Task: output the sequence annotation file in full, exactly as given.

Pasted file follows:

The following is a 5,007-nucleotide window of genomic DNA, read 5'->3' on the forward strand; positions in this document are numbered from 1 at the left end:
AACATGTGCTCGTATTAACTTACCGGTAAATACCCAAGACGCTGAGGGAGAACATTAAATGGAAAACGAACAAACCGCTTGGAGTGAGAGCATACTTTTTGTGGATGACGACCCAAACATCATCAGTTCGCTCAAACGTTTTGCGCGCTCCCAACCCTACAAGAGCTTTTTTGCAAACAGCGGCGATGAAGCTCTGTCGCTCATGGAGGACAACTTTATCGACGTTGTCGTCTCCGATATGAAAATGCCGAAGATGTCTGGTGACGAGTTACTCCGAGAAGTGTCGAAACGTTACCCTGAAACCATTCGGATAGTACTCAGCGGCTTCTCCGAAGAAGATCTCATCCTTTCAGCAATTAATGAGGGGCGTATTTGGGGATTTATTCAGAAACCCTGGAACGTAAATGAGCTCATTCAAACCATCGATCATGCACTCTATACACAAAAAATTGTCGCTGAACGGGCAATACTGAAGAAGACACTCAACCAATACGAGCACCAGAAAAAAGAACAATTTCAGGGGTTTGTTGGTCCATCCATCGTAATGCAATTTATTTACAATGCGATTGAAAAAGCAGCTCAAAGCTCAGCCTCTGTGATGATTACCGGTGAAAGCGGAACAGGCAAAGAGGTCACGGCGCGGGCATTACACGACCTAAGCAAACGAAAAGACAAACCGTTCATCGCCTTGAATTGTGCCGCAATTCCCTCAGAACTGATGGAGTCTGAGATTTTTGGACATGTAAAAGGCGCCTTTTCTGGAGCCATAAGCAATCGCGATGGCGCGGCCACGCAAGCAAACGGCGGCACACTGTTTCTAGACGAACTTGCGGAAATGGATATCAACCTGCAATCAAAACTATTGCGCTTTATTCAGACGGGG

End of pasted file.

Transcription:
The following is a 5,007-nucleotide window of genomic DNA, read 5'->3' on the forward strand; positions in this document are numbered from 1 at the left end:
AACATGTGCTCGTATTAACTTACCGGTAAATACCCAAGACGCTGAGGGAGAACATTAAATGGAAAACGAACAAACCGCTTGGAGTGAGAGCATACTTTTTGTGGATGACGACCCAAACATCATCAGTTCGCTCAAACGTTTTGCGCGCTCCCAACCCTACAAGAGCTTTTTTGCAAACAGCGGCGATGAAGCTCTGTCGCTCATGGAGGACAACTTTATCGACGTTGTCGTCTCCGATATGAAAATGCCGAAGATGTCTGGTGACGAGTTACTCCGAGAAGTGTCGAAACGTTACCCTGAAACCATTCGGATAGTACTCAGCGGCTTCTCCGAAGAAGATCTCATCCTTTCAGCAATTAATGAGGGGCGTATTTGGGGATTTATTCAGAAACCCTGGAACGTAAATGAGCTCATTCAAACCATCGATCATGCACTCTATACACAAAAAATTGTCGCTGAACGGGCAATACTGAAGAAGACACTCAACCAATACGAGCACCAGAAAAAAGAACAATTTCAGGGGTTTGTTGGTCCATCCATCGTAATGCAATTTATTTACAATGCGATTGAAAAAGCAGCTCAAAGCTCAGCCTCTGTGATGATTACCGGTGAAAGCGGAACAGGCAAAGAGGTCACGGCGCGGGCATTACACGACCTAAGCAAACGAAAAGACAAACCGTTCATCGCCTTGAATTGTGCCGCAATTCCCTCAGAACTGATGGAGTCTGAGATTTTTGGACATGTAAAAGGCGCCTTTTCTGGAGCCATAAGCAATCGCGATGGCGCGGCCACGCAAGCAAACGGCGGCACACTGTTTCTAGACGAACTTGCGGAAATGGATATCAACCTGCAATCAAAACTATTGCGCTTTATTCAGACGGGG